Rare manuscripts can be fascinating to study, but when it turns out that the material of said manuscripts can be poisonous, well things can get a bit awkward. [Warning: Graphic photo below]
A Research Librarian and Professor of Physics at the University of Southern Denmark accidentally discovered that three rare books they were studying were in fact poisonous. In an article published by The Conversation, the duo described their surprising findings. While using X-ray technology to try to decipher the the text on the bindings of the 16th and 17th century manuscripts (older manuscripts used recycled parchment), the researchers found high levels of green arsenic on the covers.
The findings came as a shock, especially regarding the volatile effects of arsenic. As the duo notes, exposure to the extremely toxic chemical can lead to, “various symptoms of poisoning, the development of cancer and even death.”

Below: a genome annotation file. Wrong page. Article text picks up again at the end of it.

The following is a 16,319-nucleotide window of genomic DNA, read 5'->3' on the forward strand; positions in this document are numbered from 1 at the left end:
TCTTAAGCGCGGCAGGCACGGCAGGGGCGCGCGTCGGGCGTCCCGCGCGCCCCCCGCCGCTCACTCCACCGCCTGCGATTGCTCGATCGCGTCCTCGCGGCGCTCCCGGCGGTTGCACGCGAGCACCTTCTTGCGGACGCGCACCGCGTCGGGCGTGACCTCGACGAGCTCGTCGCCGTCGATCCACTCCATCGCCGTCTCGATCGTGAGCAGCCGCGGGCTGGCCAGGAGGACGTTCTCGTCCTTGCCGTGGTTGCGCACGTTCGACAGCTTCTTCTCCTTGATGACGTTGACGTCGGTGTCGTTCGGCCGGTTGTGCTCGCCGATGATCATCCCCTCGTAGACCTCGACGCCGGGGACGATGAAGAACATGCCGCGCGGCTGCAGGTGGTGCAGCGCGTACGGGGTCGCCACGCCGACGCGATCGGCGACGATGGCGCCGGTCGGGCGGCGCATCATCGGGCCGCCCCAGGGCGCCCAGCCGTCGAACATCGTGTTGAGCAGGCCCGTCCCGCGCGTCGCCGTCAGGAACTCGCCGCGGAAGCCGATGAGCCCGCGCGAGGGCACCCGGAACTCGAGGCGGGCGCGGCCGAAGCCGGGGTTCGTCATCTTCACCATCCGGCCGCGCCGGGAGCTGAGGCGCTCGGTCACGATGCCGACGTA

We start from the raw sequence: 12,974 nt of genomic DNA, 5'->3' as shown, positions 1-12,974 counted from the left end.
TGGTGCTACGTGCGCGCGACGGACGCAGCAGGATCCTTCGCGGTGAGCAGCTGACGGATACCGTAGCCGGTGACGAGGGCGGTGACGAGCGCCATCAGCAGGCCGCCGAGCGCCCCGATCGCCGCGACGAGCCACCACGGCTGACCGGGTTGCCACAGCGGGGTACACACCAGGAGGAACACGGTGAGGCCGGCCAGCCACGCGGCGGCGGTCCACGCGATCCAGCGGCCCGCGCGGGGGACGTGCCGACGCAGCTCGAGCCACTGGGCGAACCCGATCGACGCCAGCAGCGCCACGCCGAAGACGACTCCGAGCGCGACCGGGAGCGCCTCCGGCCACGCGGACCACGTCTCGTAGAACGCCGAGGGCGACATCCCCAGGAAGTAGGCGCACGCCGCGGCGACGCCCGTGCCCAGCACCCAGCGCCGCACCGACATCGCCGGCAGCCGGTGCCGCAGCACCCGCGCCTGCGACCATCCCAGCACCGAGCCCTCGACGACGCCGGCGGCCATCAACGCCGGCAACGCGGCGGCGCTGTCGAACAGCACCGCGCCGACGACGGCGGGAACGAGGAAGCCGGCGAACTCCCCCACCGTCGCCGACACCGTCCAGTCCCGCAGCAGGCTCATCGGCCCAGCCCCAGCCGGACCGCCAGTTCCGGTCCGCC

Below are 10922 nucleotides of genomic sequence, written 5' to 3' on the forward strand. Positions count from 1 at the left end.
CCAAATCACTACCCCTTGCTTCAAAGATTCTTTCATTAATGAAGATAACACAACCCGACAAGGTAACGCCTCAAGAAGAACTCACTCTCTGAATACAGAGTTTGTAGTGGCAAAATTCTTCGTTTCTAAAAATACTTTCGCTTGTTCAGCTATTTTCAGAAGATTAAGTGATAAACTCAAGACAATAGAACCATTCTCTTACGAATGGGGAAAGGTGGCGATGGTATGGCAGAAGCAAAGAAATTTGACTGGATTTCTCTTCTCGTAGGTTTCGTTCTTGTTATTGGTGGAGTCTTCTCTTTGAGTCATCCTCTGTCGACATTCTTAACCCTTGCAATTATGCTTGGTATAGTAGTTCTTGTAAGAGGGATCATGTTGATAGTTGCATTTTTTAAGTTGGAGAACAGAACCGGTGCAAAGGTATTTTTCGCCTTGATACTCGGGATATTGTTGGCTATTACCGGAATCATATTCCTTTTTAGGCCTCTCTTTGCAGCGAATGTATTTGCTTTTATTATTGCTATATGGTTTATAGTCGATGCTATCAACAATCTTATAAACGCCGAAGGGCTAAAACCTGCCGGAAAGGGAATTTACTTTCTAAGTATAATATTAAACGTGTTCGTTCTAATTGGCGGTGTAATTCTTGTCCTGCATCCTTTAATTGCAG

Image included by research team shows effects of green arsenic | Image Via Wellcome collection
Though it now widely known that arsenic poses significant harm to those exposed to it, centuries ago it was used quite regularly in paints, clothes, book covers, and even applied to wallpaper as a protective layer.
While the use of green arsenic in wallpapers and materials seems to be left in the past, the horrifying stories of its effects are still being discussed today. As for the arsenic-laced books at the University of Southern Denmark, they are now being kept separate from the other books in the library and stored in operate cardboard boxes with “safety labels in a ventilated cabinet.”
Though readers may assume that manuscript pages are safe to handle, it isn’t always a guarantee, the team notes.
“One wouldn’t expect a book to contain a poisonous substance. But it might.”
Featured image shows wallpaper design by William Morris